How I write a novel may not be the way you write a novel. That’s perfectly all right.

I write about events in the 1940s and 1950s because I love that time period.

I have a certain genre I love.

I always have a main character that I love.

I always have a sense of the story I love

I love dogs…so they are in my novels.

I’m Catholic, and some of my heroes are priests and characters who profess to be Catholic.

I like good guys to win and bad guys to lose.

I also write about things that I’m passionate about or have some information that can help me write the story.

As you can tell, I already have elements of my story included every single time.

I can’t figure out how somebody can write fantasy and create a whole new world that they never experience. I wish I could do that.

My stories tend to be sentimental, hard-boiled, detective novels. Why?  Because I like those types of characters.  I like sentimental characters when they have to be… and when the need arises… to be violent.  Kindhearted and sweet when they need to be, brutal and unforgiving when they have to be. I like to write about a person who recognizes their need for redemption. That’s because most of us are far from perfect human beings, and we need redemption.

Lesson Two; we will talk about the very start of a writer being an architect and builder: We will dive deeper into how I put a novel together.

Lesson 2: It Starts Here: Concept and Premise

Lesson 2: It Starts Here: Concept and Premise

As an Architect and Builder of a story, the very first step is figuring out your CONCEPT and PREMISE.

Your novel begins right here.

Concept and Premise

You must understand these two concepts. If you do your novel will be much easier to write.

CONCEPT

IS BUILT AROUND A UNIQUE

WHAT- IF-QUESTION

THAT CAN BE PITCHED IN

ONE TO THREE

SENTENCES

 

 

CONCEPT:   

WHAT IF A MAN CAME DOWN FROM THE HEAVENS AND PROMISED ETERNAL LIFE?

 

PREMISE

  • A protagonist whose life is interrupted or disrupted

  • Relates to a specific problem, need, or opportunity

  • Launching a quest, mission…with the desired outcome

  • Reasons or important stakes that compel the character to respond, then resolve the issues

  • In the face of opposition (which is the antagonist/entity) will oppose goals and their own motivation.

  • This calls for higher and higher or (stronger) responses and course of action, which evolve an attack on the problem.

  • Leading towards a courageous resolution resulting from the hero’s decisions and actions

  • Setting up a specific outcome

  • Thank you Larry Brooks for your Concept and Premise
Lesson 3: The Novelist is Both the Architect and the Builder of a Novel 

Lesson 3: The Novelist is Both the Architect and the Builder of a Novel 

So Much Information Out There!

 

I had a degree…I had my Masters of Science…I thought I should know how to write a novel. I certainly had read enough of them. I started to look over my favorite fiction novels and I went through them with different colored pens. Blue for narration, yellow for dialogue, green for different tags ie. he said, she said, etc., etc. I circled adverbs because they were supposed to be the evil of writing. I used purple for any information on the setting. I had the most trouble with point of view (POV). It reminded me of math….some problems I just could not grasp easily. Then after doing fifty problems and practicing I got the math and then wondered what was so hard about that math problem. Then I would look at all the different colors to try and figure out what percentage each of these was in each novel. Then I would go to scenes in each chapter. I learned to write novels this way.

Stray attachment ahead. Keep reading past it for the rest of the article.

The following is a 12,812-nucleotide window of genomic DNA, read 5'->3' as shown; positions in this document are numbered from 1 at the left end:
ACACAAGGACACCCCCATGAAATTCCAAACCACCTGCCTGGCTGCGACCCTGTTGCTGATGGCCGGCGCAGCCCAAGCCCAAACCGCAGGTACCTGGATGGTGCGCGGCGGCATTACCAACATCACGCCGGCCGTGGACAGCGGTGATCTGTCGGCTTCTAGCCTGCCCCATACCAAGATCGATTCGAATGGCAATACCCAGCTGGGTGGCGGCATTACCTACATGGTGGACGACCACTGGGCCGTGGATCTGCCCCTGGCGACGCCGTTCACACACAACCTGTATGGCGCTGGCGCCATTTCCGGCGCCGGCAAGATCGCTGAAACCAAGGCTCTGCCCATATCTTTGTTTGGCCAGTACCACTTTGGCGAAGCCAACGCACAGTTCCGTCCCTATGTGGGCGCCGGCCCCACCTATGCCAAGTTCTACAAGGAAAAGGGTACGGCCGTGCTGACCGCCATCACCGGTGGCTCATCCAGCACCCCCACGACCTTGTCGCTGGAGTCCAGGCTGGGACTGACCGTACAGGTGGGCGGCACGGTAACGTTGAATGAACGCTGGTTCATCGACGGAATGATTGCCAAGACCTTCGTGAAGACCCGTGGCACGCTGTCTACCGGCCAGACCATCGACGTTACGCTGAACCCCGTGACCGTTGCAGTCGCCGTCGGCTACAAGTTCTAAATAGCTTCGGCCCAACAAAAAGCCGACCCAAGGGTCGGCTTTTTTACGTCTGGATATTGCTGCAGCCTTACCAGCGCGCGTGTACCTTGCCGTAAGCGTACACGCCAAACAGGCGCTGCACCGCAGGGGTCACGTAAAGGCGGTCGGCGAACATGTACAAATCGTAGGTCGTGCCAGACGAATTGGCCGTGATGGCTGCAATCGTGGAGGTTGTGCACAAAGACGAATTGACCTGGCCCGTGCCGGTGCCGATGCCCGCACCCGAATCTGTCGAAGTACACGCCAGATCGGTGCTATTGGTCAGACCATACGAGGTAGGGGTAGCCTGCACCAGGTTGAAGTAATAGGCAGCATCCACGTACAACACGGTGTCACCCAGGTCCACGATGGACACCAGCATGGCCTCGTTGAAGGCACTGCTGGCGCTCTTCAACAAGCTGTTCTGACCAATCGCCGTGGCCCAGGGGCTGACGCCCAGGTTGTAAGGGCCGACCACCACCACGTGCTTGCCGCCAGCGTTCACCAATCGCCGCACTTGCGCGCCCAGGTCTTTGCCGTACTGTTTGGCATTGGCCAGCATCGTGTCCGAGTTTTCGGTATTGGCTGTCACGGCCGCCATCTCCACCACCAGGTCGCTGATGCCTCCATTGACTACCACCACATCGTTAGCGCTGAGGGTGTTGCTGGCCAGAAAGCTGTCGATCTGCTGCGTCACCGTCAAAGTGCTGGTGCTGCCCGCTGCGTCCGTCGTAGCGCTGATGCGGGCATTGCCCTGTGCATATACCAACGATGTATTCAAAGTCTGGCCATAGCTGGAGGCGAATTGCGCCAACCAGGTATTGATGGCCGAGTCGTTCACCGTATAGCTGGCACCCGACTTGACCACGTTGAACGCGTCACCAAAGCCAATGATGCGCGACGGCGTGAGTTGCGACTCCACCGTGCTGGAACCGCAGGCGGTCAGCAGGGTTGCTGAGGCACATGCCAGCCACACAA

The lesson I learned is this… I took too much time trying to learn how to write by listening to gurus. I spent numerous hours reading and listening to them only to understand they never gave me the answers…just enough information to get me to their up-sell. I wasted much time chasing down worthless information. I should have been tearing apart great novels and seeing how they were constructed.

I do want to tell you there is a plan all fiction stories must follow according to the genre you are writing in. No, this will not impinge on your creativity, but enhance it. You must understand that you are:

The Architect and the Builder of Your Novel 

What does that mean? Let me explain it this way. Let’s say you are constructing a new home. (A writer constructs a novel and is the architect of a novel)). An architect designs the building to adhere to zoning, building codes, material specifications, types of material, and placement. He also designs sets of plans so the builder can construct the building as the owner wants, yet follow all the rules to avoid having to tear down code violations at great cost and waste of time. Once the plans are complete the builder can build the home to the satisfaction of the owner. (The novel will have to please the reader of that genre).

So… the Architect designs the building and makes plans.

So…the Writer as an Architect uses Concept and Premise to design his book in a genre.

So… the Builder takes the Plans and Builds the home.

So…the writer then uses the same plans that every Successful Author used to write his book.

What plans are these you might ask?

Now I didn’t think up these beautiful parts of a novel that must be included in your successful novel. In fact, they have been around since people started writing, but one man put it all together in such a beautiful way; yet I still had problems following his plans because it is not easy to learn how to write fiction unless you are Larry Brooks at Story Fix.com.

Then you begin to build a story scene by scene.